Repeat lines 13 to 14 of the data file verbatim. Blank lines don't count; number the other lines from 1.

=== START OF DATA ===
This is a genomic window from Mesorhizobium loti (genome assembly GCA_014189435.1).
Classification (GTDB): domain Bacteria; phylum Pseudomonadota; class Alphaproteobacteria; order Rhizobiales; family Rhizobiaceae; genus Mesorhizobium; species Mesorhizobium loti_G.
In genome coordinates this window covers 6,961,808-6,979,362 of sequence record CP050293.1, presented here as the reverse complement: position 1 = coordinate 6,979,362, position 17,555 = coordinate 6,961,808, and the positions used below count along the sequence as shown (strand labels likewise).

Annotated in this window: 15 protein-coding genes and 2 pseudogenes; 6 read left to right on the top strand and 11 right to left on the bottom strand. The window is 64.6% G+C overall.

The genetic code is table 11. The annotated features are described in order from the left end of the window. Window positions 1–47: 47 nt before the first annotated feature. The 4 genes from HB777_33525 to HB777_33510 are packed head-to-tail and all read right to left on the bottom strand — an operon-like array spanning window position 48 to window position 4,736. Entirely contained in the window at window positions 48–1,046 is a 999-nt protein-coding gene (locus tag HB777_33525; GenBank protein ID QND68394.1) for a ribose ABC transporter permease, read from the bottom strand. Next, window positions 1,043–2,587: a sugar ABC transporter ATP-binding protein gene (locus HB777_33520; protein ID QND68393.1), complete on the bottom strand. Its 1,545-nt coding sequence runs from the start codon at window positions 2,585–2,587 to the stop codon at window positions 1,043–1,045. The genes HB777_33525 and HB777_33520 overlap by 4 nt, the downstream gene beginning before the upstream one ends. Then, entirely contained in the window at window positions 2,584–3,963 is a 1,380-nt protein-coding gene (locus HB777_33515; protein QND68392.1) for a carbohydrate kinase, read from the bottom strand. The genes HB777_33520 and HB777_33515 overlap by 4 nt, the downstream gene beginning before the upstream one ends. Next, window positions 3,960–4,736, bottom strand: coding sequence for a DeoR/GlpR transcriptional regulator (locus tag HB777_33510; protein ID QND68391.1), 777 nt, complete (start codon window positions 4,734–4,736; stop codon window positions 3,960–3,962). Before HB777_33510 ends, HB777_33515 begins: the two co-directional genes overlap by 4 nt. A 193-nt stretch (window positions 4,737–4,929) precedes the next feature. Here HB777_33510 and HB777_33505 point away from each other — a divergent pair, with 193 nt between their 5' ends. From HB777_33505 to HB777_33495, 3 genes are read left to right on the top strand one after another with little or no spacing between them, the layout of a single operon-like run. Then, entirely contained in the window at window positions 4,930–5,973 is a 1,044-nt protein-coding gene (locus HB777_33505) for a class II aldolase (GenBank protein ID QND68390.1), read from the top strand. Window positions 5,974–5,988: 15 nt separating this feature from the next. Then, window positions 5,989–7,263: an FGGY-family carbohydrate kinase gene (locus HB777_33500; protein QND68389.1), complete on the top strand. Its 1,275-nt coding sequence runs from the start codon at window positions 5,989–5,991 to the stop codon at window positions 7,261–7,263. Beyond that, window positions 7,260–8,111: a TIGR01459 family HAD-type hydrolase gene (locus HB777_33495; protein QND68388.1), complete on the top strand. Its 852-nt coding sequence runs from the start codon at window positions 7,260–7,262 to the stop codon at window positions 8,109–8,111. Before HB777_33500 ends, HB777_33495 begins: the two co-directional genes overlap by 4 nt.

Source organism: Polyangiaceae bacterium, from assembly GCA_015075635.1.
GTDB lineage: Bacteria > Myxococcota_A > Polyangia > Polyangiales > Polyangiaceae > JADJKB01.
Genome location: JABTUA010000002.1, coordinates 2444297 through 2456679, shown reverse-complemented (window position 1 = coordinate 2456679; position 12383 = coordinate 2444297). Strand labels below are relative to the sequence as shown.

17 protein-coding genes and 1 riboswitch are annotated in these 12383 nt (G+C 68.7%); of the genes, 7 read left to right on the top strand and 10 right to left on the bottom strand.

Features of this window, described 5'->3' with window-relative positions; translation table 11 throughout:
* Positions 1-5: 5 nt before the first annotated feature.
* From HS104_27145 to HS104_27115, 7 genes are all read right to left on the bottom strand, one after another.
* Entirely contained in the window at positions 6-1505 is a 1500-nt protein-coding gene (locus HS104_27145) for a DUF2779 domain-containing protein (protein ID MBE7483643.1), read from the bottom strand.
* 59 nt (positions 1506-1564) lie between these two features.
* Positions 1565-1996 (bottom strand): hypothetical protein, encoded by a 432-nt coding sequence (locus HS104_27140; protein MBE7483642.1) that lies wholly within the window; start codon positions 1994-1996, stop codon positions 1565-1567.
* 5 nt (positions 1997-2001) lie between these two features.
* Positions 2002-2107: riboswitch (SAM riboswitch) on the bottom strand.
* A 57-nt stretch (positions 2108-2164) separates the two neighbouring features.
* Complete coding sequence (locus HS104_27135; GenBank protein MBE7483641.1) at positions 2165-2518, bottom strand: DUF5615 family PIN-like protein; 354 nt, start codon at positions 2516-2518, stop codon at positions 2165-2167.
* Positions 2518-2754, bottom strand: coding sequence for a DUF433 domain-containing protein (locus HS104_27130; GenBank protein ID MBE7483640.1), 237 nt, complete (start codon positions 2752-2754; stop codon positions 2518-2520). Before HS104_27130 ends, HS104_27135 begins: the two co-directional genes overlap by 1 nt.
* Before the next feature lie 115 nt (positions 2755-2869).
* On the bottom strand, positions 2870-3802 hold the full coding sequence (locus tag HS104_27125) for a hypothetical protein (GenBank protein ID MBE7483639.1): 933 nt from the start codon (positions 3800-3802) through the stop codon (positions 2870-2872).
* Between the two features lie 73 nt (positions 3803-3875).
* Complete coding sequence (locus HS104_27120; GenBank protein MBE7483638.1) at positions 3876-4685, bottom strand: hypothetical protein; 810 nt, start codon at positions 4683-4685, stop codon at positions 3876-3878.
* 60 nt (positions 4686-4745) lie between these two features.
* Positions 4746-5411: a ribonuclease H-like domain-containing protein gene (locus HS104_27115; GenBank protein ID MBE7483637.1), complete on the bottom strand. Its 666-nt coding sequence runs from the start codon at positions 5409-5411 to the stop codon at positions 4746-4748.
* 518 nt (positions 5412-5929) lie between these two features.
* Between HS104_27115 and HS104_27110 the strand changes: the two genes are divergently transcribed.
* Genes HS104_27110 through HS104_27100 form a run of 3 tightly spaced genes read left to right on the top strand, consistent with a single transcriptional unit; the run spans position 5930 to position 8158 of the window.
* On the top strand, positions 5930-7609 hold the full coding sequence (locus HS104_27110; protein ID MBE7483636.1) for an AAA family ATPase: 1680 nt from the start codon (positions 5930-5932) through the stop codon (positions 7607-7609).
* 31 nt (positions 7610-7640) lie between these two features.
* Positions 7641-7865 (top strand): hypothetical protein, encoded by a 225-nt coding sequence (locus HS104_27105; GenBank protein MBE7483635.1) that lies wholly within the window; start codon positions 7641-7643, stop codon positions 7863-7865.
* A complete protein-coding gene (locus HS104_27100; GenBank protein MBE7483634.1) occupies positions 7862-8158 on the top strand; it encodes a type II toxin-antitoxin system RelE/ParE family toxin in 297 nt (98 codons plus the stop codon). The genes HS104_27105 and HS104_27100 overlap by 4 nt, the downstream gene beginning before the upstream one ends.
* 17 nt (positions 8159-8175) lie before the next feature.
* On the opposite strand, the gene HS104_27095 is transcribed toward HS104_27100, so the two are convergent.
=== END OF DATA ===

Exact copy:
* Entirely contained in the window at positions 6-1505 is a 1500-nt protein-coding gene (locus HS104_27145) for a DUF2779 domain-containing protein (protein ID MBE7483643.1), read from the bottom strand.
* 59 nt (positions 1506-1564) lie between these two features.